By Mark Camillo, Head of Cyber, EMEA, AIG –
The number of detected cyber attacks skyrocketed in 2014 to 42.8 million –117,339 attacks each day – up 48 percent from 2013, according to consulting firm PWC. The types of incident range widely both in cause and location. From an insurance claims perspective, we now receive over 2 notices per business day on a global basis with an increase in cyber extortion claims as criminals look for more ways to monetise their exploits. In addition, the rise of the “internet of things” and the reliance on third-party cloud providers means that a host of devices connected to the internet are now exposed to new types of risk, which could increase the number of business interruptions.
Despite this, many organisations have an inadequate knowledge and understanding of the issue. The cost of a breach can be high. Typical costs include notification costs, experts to control the damage, costs of credit and ID monitoring, investigation costs, third party liabilities and regulatory investigations along with industry fines and penalties.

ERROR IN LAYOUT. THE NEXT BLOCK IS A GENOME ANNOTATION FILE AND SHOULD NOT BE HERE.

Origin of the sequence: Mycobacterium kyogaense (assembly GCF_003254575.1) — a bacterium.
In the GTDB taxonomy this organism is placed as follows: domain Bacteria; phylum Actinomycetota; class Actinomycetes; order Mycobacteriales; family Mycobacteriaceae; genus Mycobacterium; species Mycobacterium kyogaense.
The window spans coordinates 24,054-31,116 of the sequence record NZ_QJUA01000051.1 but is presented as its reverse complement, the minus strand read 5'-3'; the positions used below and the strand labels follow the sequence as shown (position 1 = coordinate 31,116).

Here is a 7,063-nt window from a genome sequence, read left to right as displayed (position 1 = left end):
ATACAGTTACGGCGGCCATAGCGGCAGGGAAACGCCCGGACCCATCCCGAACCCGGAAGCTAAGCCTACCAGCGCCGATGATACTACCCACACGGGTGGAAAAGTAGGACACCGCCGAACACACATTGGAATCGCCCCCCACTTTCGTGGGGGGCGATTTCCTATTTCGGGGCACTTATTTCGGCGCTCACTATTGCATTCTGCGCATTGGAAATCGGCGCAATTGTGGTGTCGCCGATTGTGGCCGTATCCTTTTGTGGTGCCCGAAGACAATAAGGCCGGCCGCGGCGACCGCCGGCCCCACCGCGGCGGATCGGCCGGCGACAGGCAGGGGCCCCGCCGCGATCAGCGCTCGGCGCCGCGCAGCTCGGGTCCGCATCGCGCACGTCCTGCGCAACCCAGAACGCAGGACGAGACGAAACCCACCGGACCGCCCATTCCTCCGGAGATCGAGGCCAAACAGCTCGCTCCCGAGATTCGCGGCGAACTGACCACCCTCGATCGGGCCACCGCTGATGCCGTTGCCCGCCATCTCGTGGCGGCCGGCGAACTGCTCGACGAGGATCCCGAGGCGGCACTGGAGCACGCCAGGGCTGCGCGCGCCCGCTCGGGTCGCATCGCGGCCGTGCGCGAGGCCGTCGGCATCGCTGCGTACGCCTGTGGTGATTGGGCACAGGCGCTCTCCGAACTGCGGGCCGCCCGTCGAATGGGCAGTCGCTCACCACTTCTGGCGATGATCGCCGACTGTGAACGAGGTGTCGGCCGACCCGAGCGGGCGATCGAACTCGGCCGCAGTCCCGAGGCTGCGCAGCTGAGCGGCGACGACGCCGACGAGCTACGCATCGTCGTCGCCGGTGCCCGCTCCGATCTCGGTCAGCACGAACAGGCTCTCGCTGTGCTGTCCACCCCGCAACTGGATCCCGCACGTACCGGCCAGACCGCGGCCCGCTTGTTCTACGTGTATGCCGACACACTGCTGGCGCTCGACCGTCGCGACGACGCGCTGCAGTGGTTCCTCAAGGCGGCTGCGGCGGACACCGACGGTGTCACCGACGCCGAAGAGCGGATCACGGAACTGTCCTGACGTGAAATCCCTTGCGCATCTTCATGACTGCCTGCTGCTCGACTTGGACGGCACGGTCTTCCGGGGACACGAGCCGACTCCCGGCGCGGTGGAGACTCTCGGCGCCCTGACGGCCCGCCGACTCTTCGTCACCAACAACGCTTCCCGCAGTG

However, the threat of lost income stemming from systems failure either from security failures, attacks or viruses, or that might have come about internally – for example a patch that failed – is increasing. More firms are using off-site Cloud services for their business operations or rely heavily on outsource services providers, and in the event of a cyber incident, these firms could suffer significant losses with critical services being unavailable.
There are some interesting regional differences in terms of risk awareness. In the US, the states’ requirement for the notification of data breaches means that companies are more aware of the potential costs and liabilities arising from them. In the EU, businesses are more focused on business interruption, although this may change with the proposed reform to the Data Protection Directive.
Regardless of location, there can be no doubt that cyber liability is an issue no organisation can afford to ignore. The solution lies in risk managers working together with industry professionals to understand the company’s risk profile so that it can get the best cyber protection programme available in the marketplace.